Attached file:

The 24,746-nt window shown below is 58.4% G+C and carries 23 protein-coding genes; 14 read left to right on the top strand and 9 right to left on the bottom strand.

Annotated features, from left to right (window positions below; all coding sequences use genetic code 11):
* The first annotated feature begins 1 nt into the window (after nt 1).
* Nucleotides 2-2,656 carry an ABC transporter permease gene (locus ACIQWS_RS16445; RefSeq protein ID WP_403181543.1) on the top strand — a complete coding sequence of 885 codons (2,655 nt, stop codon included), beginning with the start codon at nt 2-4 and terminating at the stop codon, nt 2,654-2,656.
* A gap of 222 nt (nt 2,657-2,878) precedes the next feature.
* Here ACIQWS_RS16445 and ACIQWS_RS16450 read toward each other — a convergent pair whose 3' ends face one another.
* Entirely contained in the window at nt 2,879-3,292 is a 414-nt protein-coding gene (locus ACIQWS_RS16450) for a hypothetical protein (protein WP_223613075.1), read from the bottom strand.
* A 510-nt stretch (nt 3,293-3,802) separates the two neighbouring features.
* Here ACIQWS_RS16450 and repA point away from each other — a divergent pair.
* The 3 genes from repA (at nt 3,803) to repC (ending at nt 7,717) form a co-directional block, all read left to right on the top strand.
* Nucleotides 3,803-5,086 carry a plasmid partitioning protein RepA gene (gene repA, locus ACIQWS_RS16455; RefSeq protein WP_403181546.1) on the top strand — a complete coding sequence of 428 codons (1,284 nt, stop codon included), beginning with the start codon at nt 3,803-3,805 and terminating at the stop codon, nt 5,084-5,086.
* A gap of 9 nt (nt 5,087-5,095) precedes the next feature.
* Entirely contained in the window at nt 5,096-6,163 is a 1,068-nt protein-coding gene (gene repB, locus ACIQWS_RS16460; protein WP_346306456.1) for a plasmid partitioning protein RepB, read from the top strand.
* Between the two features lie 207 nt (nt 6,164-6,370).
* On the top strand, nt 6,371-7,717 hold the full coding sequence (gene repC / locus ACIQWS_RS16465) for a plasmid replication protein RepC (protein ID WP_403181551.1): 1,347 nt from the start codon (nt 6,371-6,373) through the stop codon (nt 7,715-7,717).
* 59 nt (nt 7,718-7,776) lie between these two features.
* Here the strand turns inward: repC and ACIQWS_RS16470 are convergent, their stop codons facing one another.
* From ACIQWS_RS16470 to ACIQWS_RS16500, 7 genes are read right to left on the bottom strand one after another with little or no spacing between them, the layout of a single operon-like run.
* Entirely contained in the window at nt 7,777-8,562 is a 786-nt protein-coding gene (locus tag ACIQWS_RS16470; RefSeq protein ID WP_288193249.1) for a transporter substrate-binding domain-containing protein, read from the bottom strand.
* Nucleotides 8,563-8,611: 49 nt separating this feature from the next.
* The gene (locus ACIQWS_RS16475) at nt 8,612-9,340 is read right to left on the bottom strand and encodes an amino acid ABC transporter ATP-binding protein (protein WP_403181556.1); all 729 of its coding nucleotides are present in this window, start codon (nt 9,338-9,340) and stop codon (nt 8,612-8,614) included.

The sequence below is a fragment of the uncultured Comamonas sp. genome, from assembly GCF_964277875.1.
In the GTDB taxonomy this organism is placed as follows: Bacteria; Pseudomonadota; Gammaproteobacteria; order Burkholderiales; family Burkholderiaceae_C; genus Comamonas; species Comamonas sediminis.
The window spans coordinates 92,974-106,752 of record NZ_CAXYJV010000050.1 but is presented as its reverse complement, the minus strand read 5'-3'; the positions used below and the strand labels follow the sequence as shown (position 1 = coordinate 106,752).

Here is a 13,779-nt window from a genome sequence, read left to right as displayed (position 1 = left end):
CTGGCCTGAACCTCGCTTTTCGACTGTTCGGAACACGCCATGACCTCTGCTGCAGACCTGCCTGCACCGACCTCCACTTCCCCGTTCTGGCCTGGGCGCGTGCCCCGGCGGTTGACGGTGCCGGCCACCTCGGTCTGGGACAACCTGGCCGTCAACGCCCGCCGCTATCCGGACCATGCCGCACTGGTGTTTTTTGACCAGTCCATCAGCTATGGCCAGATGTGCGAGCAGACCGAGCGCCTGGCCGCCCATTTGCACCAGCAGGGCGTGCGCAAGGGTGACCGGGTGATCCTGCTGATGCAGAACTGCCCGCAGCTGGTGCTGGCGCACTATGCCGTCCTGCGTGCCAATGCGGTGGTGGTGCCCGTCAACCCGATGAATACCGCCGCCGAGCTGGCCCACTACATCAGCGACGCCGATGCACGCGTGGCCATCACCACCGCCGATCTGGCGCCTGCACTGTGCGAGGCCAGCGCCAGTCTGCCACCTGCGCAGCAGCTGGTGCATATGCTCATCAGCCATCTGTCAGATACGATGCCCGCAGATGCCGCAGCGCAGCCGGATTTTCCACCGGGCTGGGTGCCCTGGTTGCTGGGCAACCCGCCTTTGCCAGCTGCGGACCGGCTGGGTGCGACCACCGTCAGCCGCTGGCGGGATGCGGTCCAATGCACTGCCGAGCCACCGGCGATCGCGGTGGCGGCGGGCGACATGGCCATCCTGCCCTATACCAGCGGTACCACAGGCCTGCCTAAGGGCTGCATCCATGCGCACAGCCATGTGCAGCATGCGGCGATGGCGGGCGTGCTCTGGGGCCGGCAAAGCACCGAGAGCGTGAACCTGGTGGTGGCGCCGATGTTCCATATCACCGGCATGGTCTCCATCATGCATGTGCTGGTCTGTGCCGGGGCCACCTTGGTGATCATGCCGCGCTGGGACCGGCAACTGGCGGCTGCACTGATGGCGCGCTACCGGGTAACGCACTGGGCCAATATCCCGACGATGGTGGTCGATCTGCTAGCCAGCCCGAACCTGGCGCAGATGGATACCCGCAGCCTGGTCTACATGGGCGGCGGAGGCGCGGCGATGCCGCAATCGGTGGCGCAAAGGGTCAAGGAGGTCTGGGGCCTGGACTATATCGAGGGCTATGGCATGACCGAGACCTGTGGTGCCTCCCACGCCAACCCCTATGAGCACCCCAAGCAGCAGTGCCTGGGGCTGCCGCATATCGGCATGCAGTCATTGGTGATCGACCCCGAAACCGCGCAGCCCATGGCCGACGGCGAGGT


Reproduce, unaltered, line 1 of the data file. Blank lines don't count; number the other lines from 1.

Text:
The 24,746-nt window shown below is 58.4% G+C and carries 23 protein-coding genes; 14 read left to right on the top strand and 9 right to left on the bottom strand.